The Ultimate Guide to the Three Financial Statements

Cash Flow, Balance Sheet and Profit & Loss - The Key Financial Reports blog header image by Brixx Software

What are the three financial statements?

Financial statements are one of the most important aspects of any business, providing a fantastic snapshot of its financial health. The three primary financial statements are the Cash Flow Statement, the Income Statement (also known as Profit & Loss), and the Balance Sheet. These reports offer different perspectives on a company’s financial status, helping stakeholders make informed decisions.

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Understanding the big three financial reports

The Cash Flow Statement, Income Statement, and Balance Sheet are often referred to as the “big three” in financial reporting. They provide a comprehensive view of a business’s financial activities, from liquidity to profitability and overall financial stability. Understanding these reports is crucial for business owners, investors, and other stakeholders.

a) Guide to the Cash Flow Forecast Report
b) Guide to the Profit and Loss Forecast Report
c) Guide to the Balance Sheet Forecast Report

1. Cash flow statement

The Cash Flow Statement provides a detailed look at a company’s cash inflows and outflows over a specific period. It helps stakeholders understand how a business generates and spends cash, offering insights into its liquidity and operational efficiency.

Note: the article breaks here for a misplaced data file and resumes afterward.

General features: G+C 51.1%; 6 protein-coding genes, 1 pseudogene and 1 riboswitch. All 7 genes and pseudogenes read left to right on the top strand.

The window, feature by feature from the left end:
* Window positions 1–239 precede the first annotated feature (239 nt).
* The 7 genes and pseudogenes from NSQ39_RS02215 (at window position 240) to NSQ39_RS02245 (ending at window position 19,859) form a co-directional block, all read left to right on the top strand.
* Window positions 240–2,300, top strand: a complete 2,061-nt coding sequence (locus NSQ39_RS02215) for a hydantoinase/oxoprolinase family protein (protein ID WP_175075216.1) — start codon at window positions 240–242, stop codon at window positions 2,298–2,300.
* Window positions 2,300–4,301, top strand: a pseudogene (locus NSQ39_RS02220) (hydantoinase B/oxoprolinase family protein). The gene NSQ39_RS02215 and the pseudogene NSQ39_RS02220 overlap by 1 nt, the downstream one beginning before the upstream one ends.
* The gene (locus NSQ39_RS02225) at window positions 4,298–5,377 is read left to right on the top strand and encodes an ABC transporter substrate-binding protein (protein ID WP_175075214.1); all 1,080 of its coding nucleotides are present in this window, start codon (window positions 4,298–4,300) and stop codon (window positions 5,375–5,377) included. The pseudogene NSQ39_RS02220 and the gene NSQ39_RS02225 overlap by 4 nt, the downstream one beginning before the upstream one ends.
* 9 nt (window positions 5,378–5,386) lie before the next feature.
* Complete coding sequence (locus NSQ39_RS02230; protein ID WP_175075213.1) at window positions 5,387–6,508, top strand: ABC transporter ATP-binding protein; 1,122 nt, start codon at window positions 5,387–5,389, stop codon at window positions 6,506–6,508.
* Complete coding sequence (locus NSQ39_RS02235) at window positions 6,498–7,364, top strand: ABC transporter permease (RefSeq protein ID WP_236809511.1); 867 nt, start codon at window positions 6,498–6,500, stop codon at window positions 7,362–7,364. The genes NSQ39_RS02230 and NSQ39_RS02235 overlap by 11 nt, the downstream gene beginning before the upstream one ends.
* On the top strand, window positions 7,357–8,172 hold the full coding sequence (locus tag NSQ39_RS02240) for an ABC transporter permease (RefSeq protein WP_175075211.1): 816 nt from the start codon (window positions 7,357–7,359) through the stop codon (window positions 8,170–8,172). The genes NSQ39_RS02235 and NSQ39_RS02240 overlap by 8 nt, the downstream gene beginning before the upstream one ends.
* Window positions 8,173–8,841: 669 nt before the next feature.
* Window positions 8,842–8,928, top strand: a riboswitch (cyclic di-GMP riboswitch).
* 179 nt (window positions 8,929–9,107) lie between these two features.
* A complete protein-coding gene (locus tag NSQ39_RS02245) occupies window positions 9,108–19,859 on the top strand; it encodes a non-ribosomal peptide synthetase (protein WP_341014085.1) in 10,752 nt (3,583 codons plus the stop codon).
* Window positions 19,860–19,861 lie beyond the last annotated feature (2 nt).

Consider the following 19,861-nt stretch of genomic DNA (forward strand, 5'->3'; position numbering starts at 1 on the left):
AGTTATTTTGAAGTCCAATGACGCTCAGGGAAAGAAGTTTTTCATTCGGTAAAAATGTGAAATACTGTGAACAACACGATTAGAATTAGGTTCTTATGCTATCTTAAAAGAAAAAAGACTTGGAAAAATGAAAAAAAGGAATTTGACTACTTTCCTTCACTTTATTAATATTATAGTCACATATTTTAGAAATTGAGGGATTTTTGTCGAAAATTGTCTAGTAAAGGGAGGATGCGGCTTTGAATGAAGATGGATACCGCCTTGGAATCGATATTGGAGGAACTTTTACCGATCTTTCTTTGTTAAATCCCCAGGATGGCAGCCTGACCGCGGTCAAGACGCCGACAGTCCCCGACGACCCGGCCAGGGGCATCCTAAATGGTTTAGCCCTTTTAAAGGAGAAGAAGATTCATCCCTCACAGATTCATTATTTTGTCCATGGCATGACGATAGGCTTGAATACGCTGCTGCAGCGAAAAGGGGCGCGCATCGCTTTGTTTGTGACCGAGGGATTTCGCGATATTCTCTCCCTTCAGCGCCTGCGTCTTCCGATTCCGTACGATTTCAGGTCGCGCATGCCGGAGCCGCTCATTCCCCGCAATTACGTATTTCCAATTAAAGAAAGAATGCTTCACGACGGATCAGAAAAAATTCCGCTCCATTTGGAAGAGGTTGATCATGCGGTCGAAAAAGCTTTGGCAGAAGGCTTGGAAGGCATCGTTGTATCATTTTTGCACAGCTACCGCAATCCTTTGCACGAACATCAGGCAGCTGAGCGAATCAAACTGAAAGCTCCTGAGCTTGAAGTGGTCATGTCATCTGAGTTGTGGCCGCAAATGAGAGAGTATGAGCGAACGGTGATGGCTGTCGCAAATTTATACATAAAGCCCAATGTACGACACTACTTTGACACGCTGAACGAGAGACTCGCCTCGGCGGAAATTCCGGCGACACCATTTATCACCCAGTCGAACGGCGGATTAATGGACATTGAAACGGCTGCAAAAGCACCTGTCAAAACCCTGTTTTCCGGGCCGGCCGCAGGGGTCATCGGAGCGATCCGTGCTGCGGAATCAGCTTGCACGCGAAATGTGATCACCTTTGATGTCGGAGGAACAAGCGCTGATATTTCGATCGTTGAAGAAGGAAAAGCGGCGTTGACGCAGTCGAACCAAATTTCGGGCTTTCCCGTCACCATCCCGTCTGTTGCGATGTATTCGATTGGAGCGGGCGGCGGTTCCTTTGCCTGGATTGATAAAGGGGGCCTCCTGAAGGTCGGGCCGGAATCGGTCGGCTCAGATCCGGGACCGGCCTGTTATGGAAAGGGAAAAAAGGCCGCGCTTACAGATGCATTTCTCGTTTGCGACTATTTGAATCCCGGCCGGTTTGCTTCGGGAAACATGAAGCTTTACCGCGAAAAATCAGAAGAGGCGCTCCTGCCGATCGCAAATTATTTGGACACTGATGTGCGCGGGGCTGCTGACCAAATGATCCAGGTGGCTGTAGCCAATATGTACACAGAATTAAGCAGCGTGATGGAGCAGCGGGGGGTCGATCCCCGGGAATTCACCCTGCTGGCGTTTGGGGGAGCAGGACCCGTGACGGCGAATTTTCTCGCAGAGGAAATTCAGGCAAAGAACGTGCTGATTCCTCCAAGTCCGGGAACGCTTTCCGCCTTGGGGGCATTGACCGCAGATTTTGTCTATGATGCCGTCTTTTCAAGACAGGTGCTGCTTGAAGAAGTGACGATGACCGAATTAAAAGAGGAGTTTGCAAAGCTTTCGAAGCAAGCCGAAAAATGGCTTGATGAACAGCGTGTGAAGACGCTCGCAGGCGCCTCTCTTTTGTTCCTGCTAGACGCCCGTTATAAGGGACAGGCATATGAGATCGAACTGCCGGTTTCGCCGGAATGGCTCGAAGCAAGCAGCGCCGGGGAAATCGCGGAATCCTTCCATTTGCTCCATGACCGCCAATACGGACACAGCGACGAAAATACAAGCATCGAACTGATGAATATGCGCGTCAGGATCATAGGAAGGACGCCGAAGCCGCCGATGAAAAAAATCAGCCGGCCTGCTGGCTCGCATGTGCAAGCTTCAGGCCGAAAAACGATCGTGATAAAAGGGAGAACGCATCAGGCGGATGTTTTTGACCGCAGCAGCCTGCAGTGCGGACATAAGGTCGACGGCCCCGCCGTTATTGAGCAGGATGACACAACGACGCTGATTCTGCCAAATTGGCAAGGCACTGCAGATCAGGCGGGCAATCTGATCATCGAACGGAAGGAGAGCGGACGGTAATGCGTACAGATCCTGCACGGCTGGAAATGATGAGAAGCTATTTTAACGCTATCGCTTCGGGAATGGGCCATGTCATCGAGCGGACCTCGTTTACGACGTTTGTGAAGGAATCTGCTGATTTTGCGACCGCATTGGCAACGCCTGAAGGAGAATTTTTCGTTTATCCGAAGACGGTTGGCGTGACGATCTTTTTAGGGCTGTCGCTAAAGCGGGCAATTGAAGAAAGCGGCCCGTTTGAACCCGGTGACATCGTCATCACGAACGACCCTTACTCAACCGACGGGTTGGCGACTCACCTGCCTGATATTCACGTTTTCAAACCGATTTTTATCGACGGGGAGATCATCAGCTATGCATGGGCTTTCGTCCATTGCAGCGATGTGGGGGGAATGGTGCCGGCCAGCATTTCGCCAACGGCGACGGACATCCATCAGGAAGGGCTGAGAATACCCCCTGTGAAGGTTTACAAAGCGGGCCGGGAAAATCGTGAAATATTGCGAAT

Key questions the cash flow can answer:

  • How much money does the company have on hand?
  • What are the sources and uses of cash during a specific period?
  • Can the business meet its short-term obligations?

Key features

  • Cash flows from operating activities: This section shows the cash generated or used in the core business operations.
  • Cash flows from investing activities: This part outlines cash used in or generated from investments like buying or selling assets.
  • Cash flows from financing activities: Here, you’ll see cash transactions related to the business’s funding, such as loans or equity.
  • Net cash flow: This is the total cash inflow minus the total cash outflow, giving a snapshot of the business’s liquidity.

2. Income statement

The Income Statement, also known as the Profit & Loss Statement, summarizes a company’s revenues, costs, and expenses over a specific period to show its profitability. It’s a vital tool for assessing the financial performance of a business.

Key questions the profit & loss report can answer:

  • Is the business profitable?
  • What are the major expenses?
  • How much revenue is the business generating?

Key features

  • Revenue: This is the total income generated by the business.
  • Cost of goods sold (COGS): These are the direct costs related to producing the goods or services sold.
  • Gross profit: This is the revenue minus COGS.
  • Operating expenses: These are the costs related to the day-to-day running of the business.
  • Net profit: This is the bottom line, showing the business’s profitability after all expenses are deducted from revenue.